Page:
The sad saga of Norfolk Southern’s reckless disregard for the rights of its injured workers continues. You would think that after nearly a dozen adverse Federal Rail Safety Act Findings ordering millions in punitive and other damages, it could not get much worse for Norfolk Southern. And yet it does.
This time, OSHA comes right out and states in its official Finding that Norfolk’s superintendent “was intentionally untruthful in the investigative hearing and to OSHA.” Ouch. And as if lying to a federal agency was not enough, OSHA stated that Norfolk’s
investigation and hearing process appear to have been intentionally orchestrated to support the decision it had already made: to terminate the Complainant’s employment. . . . Complainant was subjected to an investigative hearing that was neither fair nor impartial. Norfolk directly targeted Complainant because of his injury report and humiliated him for filing the report. . . . Norfolk’s immediate retaliation against this employee for reporting an on-the-job injury exhibited a reckless disregard for the law and total indifference to Complainant’s statutorily protected rights. . . . Norfolk’s continued callous disregard for Complainant’s and other employees’ protected rights under FRSA warrants significant punitive damages.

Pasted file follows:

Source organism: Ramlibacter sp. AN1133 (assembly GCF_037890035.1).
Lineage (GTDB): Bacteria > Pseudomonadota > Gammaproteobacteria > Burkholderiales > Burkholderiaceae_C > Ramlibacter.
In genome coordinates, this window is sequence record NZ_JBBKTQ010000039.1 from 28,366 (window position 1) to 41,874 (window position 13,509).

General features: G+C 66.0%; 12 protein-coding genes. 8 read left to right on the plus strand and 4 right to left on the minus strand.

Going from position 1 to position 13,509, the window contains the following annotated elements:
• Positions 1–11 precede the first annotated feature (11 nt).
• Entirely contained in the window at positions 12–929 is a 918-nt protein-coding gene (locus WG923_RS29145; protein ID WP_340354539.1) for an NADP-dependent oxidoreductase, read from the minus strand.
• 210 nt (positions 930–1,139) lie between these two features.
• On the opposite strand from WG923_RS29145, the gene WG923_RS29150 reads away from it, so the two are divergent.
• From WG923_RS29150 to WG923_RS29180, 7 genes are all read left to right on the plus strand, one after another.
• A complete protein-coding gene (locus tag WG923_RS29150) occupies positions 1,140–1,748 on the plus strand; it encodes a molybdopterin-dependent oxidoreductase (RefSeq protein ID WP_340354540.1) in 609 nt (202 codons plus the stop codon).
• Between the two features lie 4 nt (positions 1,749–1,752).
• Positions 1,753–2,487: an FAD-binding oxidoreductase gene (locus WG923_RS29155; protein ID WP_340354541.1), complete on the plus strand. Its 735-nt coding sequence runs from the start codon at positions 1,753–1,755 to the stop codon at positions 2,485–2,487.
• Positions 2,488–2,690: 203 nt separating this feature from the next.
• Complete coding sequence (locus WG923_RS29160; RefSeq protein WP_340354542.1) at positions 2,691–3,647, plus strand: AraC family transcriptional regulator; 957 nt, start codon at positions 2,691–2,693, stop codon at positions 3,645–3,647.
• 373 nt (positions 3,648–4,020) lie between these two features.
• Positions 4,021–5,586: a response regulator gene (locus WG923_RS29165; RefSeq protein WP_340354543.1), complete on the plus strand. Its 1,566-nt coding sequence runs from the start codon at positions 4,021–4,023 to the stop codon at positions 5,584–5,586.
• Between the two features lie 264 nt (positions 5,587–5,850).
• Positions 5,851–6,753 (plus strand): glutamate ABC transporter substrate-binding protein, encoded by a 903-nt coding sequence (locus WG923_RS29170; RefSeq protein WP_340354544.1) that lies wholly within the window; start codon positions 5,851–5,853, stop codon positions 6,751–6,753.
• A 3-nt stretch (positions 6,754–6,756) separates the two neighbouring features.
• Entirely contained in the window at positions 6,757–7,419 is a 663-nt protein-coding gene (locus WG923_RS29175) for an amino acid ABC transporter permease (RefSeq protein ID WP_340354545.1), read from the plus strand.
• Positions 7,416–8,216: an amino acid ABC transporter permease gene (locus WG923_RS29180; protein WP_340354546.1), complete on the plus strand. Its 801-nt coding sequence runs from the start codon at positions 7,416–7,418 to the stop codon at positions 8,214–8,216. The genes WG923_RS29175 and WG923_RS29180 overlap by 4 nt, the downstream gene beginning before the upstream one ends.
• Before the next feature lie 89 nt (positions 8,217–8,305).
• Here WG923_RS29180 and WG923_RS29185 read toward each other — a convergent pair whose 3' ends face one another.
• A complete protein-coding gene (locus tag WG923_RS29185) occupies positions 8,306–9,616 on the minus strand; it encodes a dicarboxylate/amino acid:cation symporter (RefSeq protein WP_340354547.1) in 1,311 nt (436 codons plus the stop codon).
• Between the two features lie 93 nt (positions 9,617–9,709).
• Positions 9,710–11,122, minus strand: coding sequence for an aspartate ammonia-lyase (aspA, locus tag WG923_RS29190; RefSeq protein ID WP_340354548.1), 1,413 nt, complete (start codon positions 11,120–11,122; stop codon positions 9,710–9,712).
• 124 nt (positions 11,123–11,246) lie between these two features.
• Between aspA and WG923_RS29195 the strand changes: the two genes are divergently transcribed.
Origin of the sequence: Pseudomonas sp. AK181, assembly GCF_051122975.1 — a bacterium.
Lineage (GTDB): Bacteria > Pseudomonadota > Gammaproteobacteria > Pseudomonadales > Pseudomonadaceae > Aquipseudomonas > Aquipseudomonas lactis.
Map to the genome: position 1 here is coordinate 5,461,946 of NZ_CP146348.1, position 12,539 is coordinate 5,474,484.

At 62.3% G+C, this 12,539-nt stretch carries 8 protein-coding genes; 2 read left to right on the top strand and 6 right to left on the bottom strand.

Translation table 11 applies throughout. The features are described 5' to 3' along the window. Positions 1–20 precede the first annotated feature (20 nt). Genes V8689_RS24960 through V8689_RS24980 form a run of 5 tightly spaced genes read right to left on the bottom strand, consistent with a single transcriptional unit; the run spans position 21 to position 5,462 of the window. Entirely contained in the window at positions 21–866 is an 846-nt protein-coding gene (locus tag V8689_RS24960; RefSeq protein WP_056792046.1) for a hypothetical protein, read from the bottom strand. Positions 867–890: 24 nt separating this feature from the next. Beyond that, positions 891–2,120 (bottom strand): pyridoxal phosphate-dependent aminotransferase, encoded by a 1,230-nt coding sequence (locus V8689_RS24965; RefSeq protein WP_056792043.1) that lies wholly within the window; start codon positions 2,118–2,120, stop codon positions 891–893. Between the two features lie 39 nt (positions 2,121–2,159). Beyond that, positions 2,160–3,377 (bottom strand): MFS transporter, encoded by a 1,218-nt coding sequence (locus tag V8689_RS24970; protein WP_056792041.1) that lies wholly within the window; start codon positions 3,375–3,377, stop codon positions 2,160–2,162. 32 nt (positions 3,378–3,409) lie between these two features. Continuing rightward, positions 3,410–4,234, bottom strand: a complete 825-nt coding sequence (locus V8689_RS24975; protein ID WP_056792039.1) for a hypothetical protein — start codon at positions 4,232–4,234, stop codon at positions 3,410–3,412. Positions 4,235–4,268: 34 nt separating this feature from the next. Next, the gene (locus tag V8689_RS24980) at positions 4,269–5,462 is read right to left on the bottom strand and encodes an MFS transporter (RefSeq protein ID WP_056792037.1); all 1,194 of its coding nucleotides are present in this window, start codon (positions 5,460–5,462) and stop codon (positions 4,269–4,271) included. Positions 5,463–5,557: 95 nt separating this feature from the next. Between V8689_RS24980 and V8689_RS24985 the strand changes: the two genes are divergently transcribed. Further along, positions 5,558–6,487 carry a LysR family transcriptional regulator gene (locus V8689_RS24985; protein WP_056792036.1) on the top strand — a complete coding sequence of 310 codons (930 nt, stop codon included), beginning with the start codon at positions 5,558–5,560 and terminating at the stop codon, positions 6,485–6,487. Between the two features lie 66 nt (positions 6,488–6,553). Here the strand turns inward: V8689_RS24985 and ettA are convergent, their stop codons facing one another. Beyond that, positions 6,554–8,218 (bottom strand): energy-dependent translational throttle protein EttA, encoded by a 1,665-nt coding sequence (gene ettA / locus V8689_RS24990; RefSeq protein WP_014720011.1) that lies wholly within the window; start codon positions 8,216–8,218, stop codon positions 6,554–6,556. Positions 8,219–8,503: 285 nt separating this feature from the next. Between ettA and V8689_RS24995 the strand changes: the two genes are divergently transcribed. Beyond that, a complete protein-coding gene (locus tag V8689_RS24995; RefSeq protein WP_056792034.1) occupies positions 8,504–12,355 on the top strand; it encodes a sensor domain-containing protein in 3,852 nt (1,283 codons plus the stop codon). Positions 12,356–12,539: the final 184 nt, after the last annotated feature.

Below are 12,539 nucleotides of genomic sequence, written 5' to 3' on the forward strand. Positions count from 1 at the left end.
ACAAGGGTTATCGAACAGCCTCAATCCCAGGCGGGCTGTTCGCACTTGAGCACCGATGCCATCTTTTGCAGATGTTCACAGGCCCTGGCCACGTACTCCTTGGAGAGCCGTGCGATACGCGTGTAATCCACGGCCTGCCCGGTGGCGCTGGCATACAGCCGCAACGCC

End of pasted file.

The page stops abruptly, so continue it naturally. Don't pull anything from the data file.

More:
The facts fit the usual Norfolk Southern pattern: after doing a task a worker feels some discomfort but believes it will go away so does not report it as an injury; when the pain does not go away and increases, the next day he reports it as an injury; Norfolk Southern charges him with falsification of a personal injury, making false or conflicting statements relative to the injury, and failing to promptly report the injury; Norfolk holds the usual kangaroo court hearing and fires him. After firing him, Norfolk then offers him a “leniency waiver” which the financially desperate worker signs in order to keep his career. For earlier examples of Norfolk’s misconduct, click here and here and here and here and here.
OSHA specifically found that such “waivers” are “illegal and contrary to FRSA.” OSHA ordered Norfolk to expunge the waiver and pay, among other things: back wages, costs to purchase lost RRB credits, $125,000 in emotional distress, and $150,000 in punitive damages. Thanks to the FRSA, Norfolk is losing its war against its injured workers. For the full text of Timothy Mull v. Norfolk Southern Railway Company. For more on the FRSA, go to the free Rail Whistleblower Library.